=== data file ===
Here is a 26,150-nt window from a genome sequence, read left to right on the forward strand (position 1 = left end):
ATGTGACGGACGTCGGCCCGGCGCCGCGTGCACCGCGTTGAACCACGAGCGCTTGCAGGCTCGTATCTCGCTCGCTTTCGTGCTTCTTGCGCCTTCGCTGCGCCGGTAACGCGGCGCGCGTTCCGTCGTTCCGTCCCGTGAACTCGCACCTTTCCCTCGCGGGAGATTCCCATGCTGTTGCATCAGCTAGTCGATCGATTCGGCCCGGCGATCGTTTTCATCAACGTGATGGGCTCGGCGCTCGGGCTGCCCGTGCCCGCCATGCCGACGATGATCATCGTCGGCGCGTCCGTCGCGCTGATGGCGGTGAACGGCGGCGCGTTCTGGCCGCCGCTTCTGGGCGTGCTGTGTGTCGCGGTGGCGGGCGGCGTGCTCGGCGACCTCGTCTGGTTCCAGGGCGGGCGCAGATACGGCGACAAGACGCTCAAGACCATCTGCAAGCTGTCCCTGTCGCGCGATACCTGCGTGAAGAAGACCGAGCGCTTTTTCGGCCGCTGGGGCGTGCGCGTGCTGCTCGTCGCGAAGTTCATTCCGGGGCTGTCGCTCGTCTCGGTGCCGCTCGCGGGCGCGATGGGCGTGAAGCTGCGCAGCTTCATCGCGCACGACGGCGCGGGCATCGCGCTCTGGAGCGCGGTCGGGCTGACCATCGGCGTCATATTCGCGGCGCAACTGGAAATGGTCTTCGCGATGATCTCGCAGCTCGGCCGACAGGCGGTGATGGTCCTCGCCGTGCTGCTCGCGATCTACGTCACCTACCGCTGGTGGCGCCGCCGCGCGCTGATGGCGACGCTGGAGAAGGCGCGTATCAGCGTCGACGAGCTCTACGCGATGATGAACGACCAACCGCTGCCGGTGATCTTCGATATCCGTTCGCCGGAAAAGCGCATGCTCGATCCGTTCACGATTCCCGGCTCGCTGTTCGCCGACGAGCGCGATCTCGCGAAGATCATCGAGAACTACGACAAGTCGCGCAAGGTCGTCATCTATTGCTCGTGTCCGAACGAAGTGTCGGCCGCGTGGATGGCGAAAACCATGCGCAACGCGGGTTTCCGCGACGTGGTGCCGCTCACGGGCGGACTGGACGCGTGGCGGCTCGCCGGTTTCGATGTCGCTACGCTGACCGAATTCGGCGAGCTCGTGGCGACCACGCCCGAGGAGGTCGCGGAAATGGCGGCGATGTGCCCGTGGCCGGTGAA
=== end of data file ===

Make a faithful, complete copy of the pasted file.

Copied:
Here is a 26,150-nt window from a genome sequence, read left to right on the forward strand (position 1 = left end):
ATGTGACGGACGTCGGCCCGGCGCCGCGTGCACCGCGTTGAACCACGAGCGCTTGCAGGCTCGTATCTCGCTCGCTTTCGTGCTTCTTGCGCCTTCGCTGCGCCGGTAACGCGGCGCGCGTTCCGTCGTTCCGTCCCGTGAACTCGCACCTTTCCCTCGCGGGAGATTCCCATGCTGTTGCATCAGCTAGTCGATCGATTCGGCCCGGCGATCGTTTTCATCAACGTGATGGGCTCGGCGCTCGGGCTGCCCGTGCCCGCCATGCCGACGATGATCATCGTCGGCGCGTCCGTCGCGCTGATGGCGGTGAACGGCGGCGCGTTCTGGCCGCCGCTTCTGGGCGTGCTGTGTGTCGCGGTGGCGGGCGGCGTGCTCGGCGACCTCGTCTGGTTCCAGGGCGGGCGCAGATACGGCGACAAGACGCTCAAGACCATCTGCAAGCTGTCCCTGTCGCGCGATACCTGCGTGAAGAAGACCGAGCGCTTTTTCGGCCGCTGGGGCGTGCGCGTGCTGCTCGTCGCGAAGTTCATTCCGGGGCTGTCGCTCGTCTCGGTGCCGCTCGCGGGCGCGATGGGCGTGAAGCTGCGCAGCTTCATCGCGCACGACGGCGCGGGCATCGCGCTCTGGAGCGCGGTCGGGCTGACCATCGGCGTCATATTCGCGGCGCAACTGGAAATGGTCTTCGCGATGATCTCGCAGCTCGGCCGACAGGCGGTGATGGTCCTCGCCGTGCTGCTCGCGATCTACGTCACCTACCGCTGGTGGCGCCGCCGCGCGCTGATGGCGACGCTGGAGAAGGCGCGTATCAGCGTCGACGAGCTCTACGCGATGATGAACGACCAACCGCTGCCGGTGATCTTCGATATCCGTTCGCCGGAAAAGCGCATGCTCGATCCGTTCACGATTCCCGGCTCGCTGTTCGCCGACGAGCGCGATCTCGCGAAGATCATCGAGAACTACGACAAGTCGCGCAAGGTCGTCATCTATTGCTCGTGTCCGAACGAAGTGTCGGCCGCGTGGATGGCGAAAACCATGCGCAACGCGGGTTTCCGCGACGTGGTGCCGCTCACGGGCGGACTGGACGCGTGGCGGCTCGCCGGTTTCGATGTCGCTACGCTGACCGAATTCGGCGAGCTCGTGGCGACCACGCCCGAGGAGGTCGCGGAAATGGCGGCGATGTGCCCGTGGCCGGTGAA